Super charged returns fade as investors ride dollar's fortunes
With the share market virtually unchanged over the first quarter of 2014, the returns from balanced and growth superannuation funds for the same period have dropped substantially.
Everything looked on track for a repeat of the excellent returns of the previous two financial years up till the end of February but then our share market retreated in March.
Overseas markets were stronger over the whole quarter and the best performing funds have been those with higher weightings to major overseas share markets investments as well as to local listed real estate trusts, which also performed well.
How the remaining June quarter of the 2013-14 financial year will turn out for superannuation investors remains to be seen. The hoped for quick resolution of the Russian intervention in Ukraine has not eventuated, raising concerns that the Russian economy will be adversely affected by further Western sanctions.
At the same time, the prospects of Brazil, an emerging country, are deteriorating. This increases the importance to the strength of the world economy of continuing recovery in the US and of stronger European growth.
Speaking in Hong Kong last week, Reserve Bank governor Glenn Stevens appeared relaxed about the prospects for the world economy presumably because of continuing improvement in the US and European economies.
If this is an accurate assessment, and continuing world growth helps maintain commodity prices, our strengthening retail and property sectors augur well for further growth in our economy.
The strong company earnings reports in February also reduce the risks of a pull-back in the share market even if it does not rise above current levels.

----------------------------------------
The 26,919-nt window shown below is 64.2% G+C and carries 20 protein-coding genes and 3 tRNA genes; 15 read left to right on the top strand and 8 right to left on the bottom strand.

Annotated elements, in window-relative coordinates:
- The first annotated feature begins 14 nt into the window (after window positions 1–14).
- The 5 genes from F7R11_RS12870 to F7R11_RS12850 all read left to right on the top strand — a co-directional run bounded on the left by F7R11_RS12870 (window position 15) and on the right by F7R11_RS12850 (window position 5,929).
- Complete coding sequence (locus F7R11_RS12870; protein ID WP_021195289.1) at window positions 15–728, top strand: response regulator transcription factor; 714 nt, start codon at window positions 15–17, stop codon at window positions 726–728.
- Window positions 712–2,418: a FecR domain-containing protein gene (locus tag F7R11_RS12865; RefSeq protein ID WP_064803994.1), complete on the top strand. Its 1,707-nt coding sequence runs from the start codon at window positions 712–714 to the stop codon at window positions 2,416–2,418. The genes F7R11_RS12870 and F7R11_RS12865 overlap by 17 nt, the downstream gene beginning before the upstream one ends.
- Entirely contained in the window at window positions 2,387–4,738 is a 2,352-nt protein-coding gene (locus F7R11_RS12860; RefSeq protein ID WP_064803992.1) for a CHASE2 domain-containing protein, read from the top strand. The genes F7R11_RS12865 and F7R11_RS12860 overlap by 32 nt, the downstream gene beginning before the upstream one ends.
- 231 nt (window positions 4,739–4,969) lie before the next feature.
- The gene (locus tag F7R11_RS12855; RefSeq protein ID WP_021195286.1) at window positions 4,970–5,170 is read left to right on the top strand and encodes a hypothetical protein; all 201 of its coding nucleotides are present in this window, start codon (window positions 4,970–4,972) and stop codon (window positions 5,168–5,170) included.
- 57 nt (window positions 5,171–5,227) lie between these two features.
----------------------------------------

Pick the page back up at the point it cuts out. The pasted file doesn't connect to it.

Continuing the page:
The only obvious concern at the moment is the appreciation in the Australian dollar, which, if sustained, could reduce the future earnings and prospects of our commodity and other exports. The rise in the value of the dollar is being attributed to speculation that rising property prices will force the Reserve Bank to raise official interest rates sooner than expected.
It may also be partly explained by the relative attractions of the Australian economy compared to the uncertain prospects of emerging markets. If the dollar remains at or above current levels for an extended period, this will reduce the earnings prospects of our major resource companies and result in another slow quarter in the share market.
Overall it is unrealistic, for the above reasons, to expect that balanced and growth super fund returns will remain at last year's level in 2013-14. Even if the returns are lower because of the recent slowdown in earnings growth, higher risk superannuation portfolios are still on track to provide very respectable double-digit
returns well above the inflation rate and the modest returns on fixed interest investments